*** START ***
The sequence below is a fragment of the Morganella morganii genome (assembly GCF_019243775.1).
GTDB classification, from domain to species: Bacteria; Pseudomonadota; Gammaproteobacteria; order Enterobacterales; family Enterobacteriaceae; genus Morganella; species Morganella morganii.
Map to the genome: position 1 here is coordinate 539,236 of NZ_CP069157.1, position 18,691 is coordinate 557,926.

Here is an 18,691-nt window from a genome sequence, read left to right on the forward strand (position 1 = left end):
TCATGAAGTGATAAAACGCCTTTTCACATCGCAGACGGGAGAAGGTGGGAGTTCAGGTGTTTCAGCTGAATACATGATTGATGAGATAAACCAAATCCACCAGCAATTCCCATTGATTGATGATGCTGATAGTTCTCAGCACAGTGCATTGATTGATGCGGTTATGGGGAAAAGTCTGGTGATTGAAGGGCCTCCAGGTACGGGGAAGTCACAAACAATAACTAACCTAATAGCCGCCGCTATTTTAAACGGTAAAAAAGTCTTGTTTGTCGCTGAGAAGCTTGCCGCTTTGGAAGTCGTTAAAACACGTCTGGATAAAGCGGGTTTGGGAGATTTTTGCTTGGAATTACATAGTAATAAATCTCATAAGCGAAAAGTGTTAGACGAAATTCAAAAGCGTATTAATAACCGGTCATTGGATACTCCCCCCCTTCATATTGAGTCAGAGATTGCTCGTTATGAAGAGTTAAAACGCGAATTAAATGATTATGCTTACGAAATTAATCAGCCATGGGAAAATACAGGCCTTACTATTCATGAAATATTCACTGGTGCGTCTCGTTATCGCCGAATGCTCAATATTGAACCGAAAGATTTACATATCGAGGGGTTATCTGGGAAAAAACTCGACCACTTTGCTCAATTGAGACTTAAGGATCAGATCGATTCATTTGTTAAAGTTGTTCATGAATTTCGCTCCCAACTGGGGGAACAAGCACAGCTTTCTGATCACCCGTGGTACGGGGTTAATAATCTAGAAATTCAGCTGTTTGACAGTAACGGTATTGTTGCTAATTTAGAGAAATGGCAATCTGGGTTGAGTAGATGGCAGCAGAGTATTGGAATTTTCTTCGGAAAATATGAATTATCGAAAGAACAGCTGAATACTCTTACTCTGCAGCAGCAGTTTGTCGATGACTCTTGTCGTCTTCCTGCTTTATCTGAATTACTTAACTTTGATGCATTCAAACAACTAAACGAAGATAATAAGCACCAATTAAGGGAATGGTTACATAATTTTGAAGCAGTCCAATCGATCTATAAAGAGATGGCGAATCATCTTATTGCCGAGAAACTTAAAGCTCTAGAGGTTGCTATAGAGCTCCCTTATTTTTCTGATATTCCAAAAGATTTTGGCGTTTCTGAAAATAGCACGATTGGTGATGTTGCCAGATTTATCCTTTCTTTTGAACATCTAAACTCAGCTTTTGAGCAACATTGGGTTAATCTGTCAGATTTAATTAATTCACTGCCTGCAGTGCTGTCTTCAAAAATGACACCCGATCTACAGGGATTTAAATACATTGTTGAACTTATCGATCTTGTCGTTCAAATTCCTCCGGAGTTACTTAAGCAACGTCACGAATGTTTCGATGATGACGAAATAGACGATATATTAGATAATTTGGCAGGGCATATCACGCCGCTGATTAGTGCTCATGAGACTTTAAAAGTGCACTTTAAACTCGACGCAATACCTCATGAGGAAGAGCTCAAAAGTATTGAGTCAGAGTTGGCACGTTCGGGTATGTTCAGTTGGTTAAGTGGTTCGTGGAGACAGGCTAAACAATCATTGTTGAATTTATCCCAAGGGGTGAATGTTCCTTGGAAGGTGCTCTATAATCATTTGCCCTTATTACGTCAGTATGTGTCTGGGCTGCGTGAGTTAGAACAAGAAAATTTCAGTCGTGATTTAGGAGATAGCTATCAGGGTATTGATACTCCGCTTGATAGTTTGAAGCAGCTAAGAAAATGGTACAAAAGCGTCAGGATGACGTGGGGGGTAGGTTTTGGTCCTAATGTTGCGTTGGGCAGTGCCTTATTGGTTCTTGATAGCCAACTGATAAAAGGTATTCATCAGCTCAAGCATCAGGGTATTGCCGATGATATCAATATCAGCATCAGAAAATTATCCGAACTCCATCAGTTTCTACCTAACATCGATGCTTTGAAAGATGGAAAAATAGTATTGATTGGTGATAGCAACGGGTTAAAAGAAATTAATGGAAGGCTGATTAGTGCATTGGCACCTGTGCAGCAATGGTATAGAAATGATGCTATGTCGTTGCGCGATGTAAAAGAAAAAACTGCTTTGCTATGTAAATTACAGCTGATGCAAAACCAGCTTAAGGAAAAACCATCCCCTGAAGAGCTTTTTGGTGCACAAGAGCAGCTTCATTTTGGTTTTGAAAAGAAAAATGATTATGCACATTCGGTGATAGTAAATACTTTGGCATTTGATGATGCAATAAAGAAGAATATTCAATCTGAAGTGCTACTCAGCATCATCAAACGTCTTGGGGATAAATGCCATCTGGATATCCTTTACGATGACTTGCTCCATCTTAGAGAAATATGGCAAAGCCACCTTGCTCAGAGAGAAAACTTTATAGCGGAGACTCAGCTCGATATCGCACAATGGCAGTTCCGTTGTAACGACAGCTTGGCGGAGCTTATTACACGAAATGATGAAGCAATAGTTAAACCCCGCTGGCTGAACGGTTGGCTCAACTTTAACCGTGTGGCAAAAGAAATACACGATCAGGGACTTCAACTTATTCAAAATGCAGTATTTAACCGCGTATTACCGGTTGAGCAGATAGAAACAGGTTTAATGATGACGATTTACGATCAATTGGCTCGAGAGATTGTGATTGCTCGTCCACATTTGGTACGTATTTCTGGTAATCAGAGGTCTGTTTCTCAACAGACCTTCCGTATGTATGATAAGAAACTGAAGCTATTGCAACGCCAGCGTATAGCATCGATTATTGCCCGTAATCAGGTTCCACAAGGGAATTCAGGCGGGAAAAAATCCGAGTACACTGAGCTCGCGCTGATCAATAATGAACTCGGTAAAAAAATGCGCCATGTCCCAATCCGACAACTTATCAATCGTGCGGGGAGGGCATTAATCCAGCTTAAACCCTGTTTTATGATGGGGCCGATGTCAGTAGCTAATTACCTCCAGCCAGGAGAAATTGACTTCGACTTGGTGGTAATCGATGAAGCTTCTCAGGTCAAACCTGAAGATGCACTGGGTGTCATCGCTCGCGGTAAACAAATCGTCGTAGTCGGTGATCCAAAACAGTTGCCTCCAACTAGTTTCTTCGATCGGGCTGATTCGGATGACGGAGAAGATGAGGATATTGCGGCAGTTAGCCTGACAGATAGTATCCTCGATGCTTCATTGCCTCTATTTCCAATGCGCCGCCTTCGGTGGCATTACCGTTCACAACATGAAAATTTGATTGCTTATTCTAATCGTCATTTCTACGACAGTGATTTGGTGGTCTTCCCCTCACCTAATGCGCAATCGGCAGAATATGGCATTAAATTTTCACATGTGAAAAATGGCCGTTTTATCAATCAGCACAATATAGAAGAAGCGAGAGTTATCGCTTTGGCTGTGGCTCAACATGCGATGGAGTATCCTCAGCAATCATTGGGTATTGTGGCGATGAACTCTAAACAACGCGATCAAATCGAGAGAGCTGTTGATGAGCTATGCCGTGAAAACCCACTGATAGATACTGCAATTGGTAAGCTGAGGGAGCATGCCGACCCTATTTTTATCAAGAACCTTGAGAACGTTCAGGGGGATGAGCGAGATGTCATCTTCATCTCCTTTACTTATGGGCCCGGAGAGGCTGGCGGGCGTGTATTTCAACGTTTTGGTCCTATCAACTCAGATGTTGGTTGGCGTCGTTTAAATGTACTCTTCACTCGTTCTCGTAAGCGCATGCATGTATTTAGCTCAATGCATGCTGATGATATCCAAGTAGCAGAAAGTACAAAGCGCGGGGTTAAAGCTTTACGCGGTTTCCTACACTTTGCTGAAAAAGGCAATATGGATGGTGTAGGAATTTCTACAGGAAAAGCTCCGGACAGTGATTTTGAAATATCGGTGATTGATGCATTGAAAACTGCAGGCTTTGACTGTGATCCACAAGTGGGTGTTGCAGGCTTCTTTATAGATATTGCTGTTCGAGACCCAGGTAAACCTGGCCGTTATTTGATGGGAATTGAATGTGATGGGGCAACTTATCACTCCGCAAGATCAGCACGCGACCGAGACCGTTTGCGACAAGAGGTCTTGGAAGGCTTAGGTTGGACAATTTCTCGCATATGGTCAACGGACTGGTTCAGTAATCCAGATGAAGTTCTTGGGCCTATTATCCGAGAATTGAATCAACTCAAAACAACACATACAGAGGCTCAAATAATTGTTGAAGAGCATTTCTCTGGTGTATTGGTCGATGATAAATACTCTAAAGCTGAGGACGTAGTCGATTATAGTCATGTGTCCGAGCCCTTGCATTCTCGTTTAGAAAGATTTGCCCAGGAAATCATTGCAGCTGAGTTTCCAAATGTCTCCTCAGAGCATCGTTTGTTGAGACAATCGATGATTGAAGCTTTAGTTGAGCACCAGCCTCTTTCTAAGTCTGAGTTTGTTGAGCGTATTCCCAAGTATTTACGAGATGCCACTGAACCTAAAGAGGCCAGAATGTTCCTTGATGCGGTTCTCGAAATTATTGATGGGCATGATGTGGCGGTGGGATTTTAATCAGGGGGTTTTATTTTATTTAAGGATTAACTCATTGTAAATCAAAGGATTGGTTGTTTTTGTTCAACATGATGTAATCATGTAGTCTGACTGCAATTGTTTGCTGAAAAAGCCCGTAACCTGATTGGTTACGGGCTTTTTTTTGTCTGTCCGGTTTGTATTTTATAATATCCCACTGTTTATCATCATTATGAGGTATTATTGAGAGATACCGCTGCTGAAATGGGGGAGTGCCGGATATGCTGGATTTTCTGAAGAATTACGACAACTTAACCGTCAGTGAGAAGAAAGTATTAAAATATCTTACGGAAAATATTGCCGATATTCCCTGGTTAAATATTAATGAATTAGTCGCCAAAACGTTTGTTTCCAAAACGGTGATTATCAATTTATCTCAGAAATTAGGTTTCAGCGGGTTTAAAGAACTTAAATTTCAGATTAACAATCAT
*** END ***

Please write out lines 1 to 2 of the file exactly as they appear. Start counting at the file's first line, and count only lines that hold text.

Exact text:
The sequence below is a fragment of the Morganella morganii genome (assembly GCF_019243775.1).
GTDB classification, from domain to species: Bacteria; Pseudomonadota; Gammaproteobacteria; order Enterobacterales; family Enterobacteriaceae; genus Morganella; species Morganella morganii.